Luke Johnson
Author:
Luke Johnson
Date:
October 6, 2017
Reading time:
5 minutes
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Google and Apple are on a mission to make the web easier to use by controlling how we experience ads, how we are tracked, and how we consume web content.

Some big changes are coming for the way we experience the internet, and websites everywhere will feel the effects.

Google and Apple both confirmed recently that their web browsers, Chrome and Safari, will be taking major steps to make the internet faster and less distracting for users. This is a big deal because Chrome and Safari together account for over 80% of the world's internet traffic.

For a long time, browsers have been simple windows that allow you to look out onto the internet, faithfully rendering whatever code a website delivers to them.

But as the web fills up with ads, cookie consent messages, popup windows, and so many new kinds of user-tracking scripts, browsers have started to ship with built-in protection against some of these things. Firefox has long been a leader in championing user privacy, but holding only 4% of the market share, they just don't have the influence to cause web publishers to change how websites work.

But Google and Apple do.

What will be affected?

For starters, both Safari and Chrome will block popups automatically, will silence videos that are set to auto-play, and will block videos that require users to watch an ad before viewing the content.

Chrome will start blocking obnoxious ads that display in duplicate across a page, and will be taking a hard run against advertisers with messages that sounds like spam.

Safari plans to go further by auto-hiding ads completely (even Google ads), and will even give users the option to load web pages in “Reader View” by default so they don't need to sift through busy layouts for the content they came for.

This is a significant change in how browsers work. For years, browsers have simply displayed content. Now, they will actively shape how you experience the web.

Why this matters for your website

These changes make “semantic markup” more important than ever. If your website's HTML code is poorly written, your pages may not perform very well for users in “Reader View”.

HTML is a “markup language” made up of hundreds of uniquely named tags that describe your content to the browser.

For instance, by using the <h1> tag, the browser knows this is the most prominent heading on the page and should be treated as the article's title. <main> says, “This is the main part of the page.” <ul> and <ol> indicate bullet point and numbered lists. <article> means, “All the stuff inside this tag belongs together and should be displayed as a unit.”

A lot of website templates fail to use these semantic tags and use non-descriptive ones like <div> and <span> for everything, and rely on styling to make these elements behave the way semantic tags would.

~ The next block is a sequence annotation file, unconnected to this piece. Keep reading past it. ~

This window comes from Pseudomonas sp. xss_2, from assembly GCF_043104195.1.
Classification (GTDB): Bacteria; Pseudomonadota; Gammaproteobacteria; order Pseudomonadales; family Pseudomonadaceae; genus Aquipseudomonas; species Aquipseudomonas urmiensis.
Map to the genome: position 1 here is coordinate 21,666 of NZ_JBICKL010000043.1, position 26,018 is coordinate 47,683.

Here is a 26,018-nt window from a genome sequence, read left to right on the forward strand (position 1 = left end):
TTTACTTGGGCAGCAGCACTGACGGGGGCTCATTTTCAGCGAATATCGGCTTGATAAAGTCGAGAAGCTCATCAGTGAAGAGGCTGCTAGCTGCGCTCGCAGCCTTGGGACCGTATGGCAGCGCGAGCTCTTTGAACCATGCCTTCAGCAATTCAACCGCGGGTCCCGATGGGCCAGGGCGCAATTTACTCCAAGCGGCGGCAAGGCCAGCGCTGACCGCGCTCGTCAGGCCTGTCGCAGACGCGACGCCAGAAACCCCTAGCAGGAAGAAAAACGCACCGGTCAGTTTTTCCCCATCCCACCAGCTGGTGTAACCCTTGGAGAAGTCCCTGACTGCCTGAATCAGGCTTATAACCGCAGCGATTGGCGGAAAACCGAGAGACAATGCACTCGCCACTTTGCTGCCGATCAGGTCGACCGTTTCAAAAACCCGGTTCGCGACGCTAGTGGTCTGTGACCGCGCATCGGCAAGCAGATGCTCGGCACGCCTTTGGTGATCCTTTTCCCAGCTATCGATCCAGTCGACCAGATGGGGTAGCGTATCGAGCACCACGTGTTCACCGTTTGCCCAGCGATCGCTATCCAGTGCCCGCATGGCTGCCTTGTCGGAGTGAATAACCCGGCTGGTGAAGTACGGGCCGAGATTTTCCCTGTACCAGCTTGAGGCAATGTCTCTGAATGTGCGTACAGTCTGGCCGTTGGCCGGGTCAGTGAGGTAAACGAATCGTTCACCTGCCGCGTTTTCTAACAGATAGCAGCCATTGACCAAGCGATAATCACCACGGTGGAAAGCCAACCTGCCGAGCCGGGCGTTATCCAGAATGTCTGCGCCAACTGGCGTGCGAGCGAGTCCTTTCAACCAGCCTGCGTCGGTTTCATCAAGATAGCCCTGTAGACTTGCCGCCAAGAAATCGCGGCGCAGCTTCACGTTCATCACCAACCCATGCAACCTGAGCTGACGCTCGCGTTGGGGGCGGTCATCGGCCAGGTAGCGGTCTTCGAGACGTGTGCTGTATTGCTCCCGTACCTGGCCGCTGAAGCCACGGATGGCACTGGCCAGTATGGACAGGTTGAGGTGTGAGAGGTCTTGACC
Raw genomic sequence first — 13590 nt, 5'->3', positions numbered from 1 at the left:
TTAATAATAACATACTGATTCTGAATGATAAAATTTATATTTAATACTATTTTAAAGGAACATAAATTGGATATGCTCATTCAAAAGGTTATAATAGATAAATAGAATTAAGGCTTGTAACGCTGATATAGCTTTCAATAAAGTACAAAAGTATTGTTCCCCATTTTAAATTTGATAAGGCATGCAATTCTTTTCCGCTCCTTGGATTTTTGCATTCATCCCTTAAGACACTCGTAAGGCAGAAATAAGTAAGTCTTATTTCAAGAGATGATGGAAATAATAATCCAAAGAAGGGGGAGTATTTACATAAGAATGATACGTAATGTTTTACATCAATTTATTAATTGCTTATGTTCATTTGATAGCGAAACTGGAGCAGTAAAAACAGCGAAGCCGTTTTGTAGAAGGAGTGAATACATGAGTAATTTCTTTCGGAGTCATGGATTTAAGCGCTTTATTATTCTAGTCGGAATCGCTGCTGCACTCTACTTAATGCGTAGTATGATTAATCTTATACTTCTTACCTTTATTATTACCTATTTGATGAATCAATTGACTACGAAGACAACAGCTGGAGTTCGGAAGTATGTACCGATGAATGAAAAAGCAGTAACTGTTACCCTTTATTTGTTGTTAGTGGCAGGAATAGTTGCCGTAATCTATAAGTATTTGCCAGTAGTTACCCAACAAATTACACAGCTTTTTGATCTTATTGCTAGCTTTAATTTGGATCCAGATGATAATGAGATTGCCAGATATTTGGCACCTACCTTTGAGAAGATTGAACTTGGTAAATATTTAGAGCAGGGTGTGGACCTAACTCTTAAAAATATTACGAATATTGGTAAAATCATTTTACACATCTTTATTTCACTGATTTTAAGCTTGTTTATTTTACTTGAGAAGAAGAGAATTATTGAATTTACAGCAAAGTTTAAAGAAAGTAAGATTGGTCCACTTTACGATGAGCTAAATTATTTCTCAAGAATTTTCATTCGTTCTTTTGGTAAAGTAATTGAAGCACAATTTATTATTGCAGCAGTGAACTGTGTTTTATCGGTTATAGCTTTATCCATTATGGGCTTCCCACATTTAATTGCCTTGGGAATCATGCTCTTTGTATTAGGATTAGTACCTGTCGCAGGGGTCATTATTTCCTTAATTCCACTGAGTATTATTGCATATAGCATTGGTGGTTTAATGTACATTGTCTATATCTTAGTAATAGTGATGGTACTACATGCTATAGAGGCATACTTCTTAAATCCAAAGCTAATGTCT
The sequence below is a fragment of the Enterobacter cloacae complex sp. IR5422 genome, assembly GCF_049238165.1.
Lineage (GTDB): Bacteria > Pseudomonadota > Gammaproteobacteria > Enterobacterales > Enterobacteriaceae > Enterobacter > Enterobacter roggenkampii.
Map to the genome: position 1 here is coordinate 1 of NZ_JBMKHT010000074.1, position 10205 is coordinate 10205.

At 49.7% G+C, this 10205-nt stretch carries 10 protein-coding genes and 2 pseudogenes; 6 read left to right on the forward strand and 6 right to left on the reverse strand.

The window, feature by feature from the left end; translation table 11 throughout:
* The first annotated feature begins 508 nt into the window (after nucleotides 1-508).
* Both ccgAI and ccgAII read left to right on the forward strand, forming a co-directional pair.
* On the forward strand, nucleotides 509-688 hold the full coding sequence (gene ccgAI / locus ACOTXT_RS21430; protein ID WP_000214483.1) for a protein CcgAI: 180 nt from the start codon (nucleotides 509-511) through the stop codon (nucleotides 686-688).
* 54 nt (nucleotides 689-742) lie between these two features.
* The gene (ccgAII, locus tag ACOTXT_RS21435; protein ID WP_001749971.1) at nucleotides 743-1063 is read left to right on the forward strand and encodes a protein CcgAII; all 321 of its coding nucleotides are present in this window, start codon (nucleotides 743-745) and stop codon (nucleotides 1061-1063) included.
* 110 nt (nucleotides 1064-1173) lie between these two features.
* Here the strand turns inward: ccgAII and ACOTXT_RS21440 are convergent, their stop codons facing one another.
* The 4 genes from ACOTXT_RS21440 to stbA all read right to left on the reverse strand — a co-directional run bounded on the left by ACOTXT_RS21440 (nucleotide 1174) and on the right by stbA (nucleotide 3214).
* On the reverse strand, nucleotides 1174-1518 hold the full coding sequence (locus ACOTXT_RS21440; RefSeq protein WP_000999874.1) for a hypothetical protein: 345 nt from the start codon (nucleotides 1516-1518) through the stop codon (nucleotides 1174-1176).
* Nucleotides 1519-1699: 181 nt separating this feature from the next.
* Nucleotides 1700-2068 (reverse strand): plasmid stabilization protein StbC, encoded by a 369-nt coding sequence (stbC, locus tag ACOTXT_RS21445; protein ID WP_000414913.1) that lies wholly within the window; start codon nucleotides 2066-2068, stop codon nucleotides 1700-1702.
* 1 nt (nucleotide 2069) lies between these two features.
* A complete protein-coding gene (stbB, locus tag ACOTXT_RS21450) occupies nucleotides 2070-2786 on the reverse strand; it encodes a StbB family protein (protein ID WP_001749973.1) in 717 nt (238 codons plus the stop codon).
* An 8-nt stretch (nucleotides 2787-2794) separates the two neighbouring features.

The problem is, these non-descriptive tags give almost no instruction to a browser's “Reader View”, and will display as blocks of unformatted text that will be laborious and irritating to read.

Designing your website with semantic HTML is vital to ensure that users will be able to interact with your website without ever seeing its original layout.

How to prepare for a browser-shaped web

Ads

If you run ads on your website, you might need to reconsider how they are delivered to your pages.

Are they on Chrome and Safari's hit list? If so, it is wise to diversify how ads are presented. Chrome will leave ads alone if they don't dominate the page or offer images or text content that alert spam detection. Do your video ads rely on audio? Then you might need to prepare video ads that can stand on their own when muted, as has been the case on Facebook for some time already.

Regardless, Google and Apple's treatment of ads presents a significant obstacle for advertisers, since an enormous percentage of the internet's users will see far fewer of the ads displayed for them. Advertisers will need to find new delivery methods, such as the industry-inversion idea presented by Firefox and Brave founder, Brendan Eich, who envisions ads served by browsers instead of by websites.

Website templates

Preparing your website is much more straightforward. If your website isn't already written with semantic HTML, it will involve some template rewriting. Things might get a bit more complicated if your website depends on javascript that targets the old elements you swapped out for semantic ones.

But hey, that's what web developers are for :)

If you need help improving your website's performance, or want to enhance your site's accessibility, please get in touch  I'd be glad to help your website keep pace with the evolution of the web